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Esports giant ESL wants to stay out of Hong Kong China discussions

Esports giant ESL wants to stay out of Hong Kong China discussions

The CEO of esports firm ESL Ralf Reichert has told staff that the company should stay out of discussions around the Hong Kong protests.

That's according to the Hong Kong Free Post, which reports that it has seen messages from the organisation's CEO and co-founder on Slack said that as a global company, it should be abstaining from conversations about Hong Kong's protests for independence from China "especially on social media."

“All of you might have heard [about] the political discussions and strikes surrounding the situation in Hong Kong, China,” Reichert is reported to have written.

“As a global company being active in many countries around the globe, we naturally do abstain from political discussions and setting the best example by living our values.

“Therefore, we would like to suggest to not actively engage in the discussion, especially on social media."

A spokesperson for ESL has said that employees are not being stopped from discussing the issue, but they should be done on "private" social media.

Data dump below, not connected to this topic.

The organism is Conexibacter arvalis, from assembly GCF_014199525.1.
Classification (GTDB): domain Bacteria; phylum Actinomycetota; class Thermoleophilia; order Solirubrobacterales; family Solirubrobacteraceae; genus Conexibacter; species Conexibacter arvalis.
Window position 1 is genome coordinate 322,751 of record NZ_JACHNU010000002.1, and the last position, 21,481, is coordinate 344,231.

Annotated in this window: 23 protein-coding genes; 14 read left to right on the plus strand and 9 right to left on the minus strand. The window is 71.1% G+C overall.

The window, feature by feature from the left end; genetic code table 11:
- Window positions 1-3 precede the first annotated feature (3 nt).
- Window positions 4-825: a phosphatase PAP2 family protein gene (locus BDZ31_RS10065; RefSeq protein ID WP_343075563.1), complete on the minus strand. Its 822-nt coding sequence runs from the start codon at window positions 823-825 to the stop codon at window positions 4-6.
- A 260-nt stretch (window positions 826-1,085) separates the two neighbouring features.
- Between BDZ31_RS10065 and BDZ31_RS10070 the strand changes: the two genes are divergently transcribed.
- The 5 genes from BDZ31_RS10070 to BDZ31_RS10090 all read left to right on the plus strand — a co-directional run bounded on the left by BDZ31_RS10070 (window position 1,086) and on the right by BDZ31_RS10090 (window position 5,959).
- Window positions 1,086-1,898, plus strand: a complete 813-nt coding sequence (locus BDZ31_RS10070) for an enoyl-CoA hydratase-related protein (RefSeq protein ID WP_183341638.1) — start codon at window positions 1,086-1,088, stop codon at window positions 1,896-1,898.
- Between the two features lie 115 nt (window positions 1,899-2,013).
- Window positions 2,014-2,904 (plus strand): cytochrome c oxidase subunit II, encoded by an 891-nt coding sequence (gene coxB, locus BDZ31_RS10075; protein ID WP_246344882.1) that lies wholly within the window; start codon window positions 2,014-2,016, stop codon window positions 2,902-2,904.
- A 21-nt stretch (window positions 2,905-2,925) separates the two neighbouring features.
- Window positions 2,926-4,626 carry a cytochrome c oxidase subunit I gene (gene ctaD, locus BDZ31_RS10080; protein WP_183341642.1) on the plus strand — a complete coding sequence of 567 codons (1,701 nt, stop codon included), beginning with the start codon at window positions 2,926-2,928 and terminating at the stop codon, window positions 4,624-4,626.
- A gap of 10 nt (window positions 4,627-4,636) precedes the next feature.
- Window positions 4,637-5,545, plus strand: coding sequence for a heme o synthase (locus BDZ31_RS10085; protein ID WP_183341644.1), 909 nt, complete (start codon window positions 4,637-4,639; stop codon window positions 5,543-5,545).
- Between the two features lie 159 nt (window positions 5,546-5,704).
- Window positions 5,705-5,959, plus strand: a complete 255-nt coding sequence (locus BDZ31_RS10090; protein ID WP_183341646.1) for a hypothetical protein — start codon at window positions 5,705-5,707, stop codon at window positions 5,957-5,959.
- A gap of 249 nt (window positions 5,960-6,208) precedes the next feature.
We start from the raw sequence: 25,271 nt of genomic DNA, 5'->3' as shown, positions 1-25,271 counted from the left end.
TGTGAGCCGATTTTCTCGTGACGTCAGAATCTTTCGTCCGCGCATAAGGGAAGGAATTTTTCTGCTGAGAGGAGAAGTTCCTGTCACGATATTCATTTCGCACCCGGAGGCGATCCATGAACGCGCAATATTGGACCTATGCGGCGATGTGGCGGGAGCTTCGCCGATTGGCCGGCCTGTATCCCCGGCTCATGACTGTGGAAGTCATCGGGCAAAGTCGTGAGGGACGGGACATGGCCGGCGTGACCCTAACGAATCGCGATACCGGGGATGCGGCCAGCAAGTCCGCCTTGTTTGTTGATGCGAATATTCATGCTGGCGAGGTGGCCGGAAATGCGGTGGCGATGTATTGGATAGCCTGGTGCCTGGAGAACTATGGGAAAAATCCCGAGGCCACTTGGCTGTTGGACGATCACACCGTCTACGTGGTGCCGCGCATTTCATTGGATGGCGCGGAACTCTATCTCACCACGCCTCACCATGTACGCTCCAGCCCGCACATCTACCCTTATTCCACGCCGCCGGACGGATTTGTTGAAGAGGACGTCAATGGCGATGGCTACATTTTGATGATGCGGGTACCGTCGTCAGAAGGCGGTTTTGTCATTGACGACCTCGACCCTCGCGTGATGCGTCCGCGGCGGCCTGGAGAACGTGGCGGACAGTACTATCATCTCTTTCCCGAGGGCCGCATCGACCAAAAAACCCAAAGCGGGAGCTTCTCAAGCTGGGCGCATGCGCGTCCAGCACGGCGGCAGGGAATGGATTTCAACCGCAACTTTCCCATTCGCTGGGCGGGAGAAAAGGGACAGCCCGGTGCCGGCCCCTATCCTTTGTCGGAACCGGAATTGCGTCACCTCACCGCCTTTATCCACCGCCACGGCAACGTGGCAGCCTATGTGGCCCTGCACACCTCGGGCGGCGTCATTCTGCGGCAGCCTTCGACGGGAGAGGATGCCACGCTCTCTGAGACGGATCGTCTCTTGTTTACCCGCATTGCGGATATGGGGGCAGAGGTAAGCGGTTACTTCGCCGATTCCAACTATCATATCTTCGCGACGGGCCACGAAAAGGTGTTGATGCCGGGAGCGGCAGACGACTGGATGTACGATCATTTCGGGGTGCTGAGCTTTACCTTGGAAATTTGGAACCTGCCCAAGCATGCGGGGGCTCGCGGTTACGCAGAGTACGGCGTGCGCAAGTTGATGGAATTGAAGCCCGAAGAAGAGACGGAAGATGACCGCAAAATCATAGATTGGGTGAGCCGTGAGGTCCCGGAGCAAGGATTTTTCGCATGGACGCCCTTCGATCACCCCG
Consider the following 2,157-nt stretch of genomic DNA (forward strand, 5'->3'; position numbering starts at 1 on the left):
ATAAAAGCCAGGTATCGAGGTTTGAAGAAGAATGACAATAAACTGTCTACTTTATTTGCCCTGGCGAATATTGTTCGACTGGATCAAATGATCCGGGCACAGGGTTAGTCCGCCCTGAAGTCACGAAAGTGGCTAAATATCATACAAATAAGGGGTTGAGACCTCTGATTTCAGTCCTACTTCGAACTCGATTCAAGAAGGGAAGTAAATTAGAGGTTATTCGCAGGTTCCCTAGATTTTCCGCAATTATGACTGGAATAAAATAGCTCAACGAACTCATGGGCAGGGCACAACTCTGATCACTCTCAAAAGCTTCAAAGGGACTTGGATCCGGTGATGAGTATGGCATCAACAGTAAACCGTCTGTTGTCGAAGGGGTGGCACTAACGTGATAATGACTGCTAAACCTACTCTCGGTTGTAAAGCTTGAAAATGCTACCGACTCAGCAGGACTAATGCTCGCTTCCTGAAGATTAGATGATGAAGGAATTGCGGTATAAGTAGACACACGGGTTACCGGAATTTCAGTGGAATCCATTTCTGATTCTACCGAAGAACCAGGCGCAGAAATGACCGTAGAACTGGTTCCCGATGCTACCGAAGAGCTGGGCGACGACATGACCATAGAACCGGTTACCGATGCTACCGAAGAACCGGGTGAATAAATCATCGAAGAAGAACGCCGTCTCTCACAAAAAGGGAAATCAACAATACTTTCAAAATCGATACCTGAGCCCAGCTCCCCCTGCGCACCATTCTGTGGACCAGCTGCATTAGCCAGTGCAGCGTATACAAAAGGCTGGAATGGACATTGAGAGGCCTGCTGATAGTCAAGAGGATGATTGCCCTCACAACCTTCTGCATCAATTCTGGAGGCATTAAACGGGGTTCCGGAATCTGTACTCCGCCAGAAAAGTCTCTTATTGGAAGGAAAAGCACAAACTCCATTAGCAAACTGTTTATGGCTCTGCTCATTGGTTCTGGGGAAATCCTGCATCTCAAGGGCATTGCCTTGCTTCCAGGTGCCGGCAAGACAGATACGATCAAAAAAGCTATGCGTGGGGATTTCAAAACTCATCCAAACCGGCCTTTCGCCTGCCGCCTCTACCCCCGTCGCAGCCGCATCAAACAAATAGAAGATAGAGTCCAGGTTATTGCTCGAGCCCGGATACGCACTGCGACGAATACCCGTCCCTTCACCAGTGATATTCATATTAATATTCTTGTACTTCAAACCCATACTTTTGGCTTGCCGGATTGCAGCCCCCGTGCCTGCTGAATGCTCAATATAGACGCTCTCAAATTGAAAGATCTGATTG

“Mr. Reichert’s internal message on Slack was a reminder to ESL employees about the general social media policies that have been in place for many years; that we do not use ESL’s brand or platform for personal political statements, and to show respect for colleagues with views different than our own,” the company said.

"ESL’s team members are of course free to harbour personal views on private social media accounts.”

This follows ESL partnering with Tencent-backed Chinese streaming firm Huya in September, with the video outfit buying $30m in shares in the esports company.


Editor - PC Games Insider

Alex Calvin launched PCGamesInsider.biz in August 2017 and has been its editor since. Prior to this, he was deputy editor at UK based games trade paper MCV and content editor for marketing and events for London Games Festival 2017. His work has also appeared in Eurogamer, The Observer, Kotaku UK, Esquire UK and Develop.

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